11 January 2007

Injunctions in the Gospels

(copy of a letter)

You asked why any bits of psychology in the Gospels (even Thomas) are almost always turned into injunctions. Well, a mass religion is not going to be an aid to developing higher level psychology.

But some psychological insight may go into selecting the descriptions of purely higher level psychological reactions in the Gospel of Luke:
and him that taketh away thy cloak forbid not to take thy coat also. (Luke 6: 29.)

Give to every man that asketh of thee; and of him that taketh
away thy goods ask them not again
. (Luke 6: 30.)
which not only advocate behaving in a way depending on higher level motivation, but invert the crucial psychodynamic of normal or anti-higher level psychology. Not only does normal psychology have no psychodynamics in favour of acting in this kind of way, but its very strong and crucial psychodynamics is to act inversely. Meanness and refusal is the distinguishing characteristic arising from belief in society. Believers in society swarm past the Little Match Girl, refusing to buy her matches which she wants to sell them to save herself from freezing to death.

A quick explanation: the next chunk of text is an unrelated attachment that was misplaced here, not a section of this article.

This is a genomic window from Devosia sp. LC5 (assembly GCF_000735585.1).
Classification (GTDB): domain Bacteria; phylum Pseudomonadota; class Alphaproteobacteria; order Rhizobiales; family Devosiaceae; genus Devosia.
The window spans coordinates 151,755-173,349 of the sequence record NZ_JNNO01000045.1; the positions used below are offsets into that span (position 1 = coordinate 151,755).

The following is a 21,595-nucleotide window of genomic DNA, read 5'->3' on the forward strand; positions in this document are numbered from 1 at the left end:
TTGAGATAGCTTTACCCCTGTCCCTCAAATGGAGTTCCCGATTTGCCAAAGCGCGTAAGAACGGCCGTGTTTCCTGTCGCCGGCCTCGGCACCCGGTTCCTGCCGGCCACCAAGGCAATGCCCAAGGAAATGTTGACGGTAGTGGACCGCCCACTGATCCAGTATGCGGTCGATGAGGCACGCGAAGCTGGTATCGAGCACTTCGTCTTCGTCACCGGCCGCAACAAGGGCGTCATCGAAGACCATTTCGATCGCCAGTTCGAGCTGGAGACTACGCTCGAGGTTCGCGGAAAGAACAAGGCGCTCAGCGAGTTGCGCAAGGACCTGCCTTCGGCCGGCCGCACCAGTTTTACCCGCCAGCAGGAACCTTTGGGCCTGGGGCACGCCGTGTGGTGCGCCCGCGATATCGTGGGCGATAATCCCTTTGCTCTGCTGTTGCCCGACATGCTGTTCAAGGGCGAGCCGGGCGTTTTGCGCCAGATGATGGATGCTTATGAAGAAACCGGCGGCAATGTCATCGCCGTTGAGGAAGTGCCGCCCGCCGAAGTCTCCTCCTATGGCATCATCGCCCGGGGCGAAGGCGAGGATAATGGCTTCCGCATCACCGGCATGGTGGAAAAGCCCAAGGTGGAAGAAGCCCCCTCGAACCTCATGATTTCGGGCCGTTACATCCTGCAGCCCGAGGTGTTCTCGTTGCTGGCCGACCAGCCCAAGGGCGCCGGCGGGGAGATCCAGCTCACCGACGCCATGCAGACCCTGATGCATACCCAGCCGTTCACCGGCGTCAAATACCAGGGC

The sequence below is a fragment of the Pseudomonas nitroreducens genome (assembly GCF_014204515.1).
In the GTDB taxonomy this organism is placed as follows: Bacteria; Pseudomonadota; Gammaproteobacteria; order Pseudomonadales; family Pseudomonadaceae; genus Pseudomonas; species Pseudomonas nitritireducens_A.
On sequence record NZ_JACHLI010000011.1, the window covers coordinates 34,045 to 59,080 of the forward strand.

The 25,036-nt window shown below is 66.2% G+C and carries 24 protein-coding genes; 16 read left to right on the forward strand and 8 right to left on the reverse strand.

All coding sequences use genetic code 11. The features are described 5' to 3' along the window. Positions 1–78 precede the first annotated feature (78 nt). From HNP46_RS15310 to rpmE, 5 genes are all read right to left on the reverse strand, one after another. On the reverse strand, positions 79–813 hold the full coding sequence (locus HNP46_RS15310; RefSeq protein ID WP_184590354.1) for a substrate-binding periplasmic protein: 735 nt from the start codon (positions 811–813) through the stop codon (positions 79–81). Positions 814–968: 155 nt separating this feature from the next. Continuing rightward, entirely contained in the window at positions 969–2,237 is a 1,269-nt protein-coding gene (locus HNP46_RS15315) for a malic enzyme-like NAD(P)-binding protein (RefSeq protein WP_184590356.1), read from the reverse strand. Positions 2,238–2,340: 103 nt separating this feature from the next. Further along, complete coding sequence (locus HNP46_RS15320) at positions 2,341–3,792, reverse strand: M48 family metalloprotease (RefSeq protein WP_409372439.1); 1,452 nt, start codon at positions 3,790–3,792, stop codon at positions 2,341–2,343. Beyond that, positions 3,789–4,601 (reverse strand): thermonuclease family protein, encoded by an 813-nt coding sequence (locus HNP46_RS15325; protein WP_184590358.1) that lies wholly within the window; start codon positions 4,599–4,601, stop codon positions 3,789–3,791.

One may observe in passing that the idea in modern oppressive society is to turn the believers in society, who shun the matches of the Little Match Girl, into agents of the collective - social workers, doctors and teachers who will have power to interfere in her life, and so be able to oppose her and refuse to give her what she wants more actively and continually. This will save her from freezing to death until she dies in a decentralised state in an NHS hospital.

The obvious effect of injunctions to generosity is to associate them with a social ‘ought’. Anyone with a glimmer of pre-higher level psychology who finds attractive at least the idea of giving people what they want is likely to realise that he does not actually have the motivation to do this, at least not very much, and will feel guilty and inadequate. In any case, the injunctions associated with an authoritarian ‘ought’ will arouse resentment, by reference to childhood experience, especially in those who were not brought up as only children.

All other vague psychological directives in the New Testament are only applicable (I mean applicable in a sense that is any use for developing higher level psychology) after the belief in society has been eliminated. It is only then that injunctions to single-mindedness have any real point, and anyway would probably be unnecessary.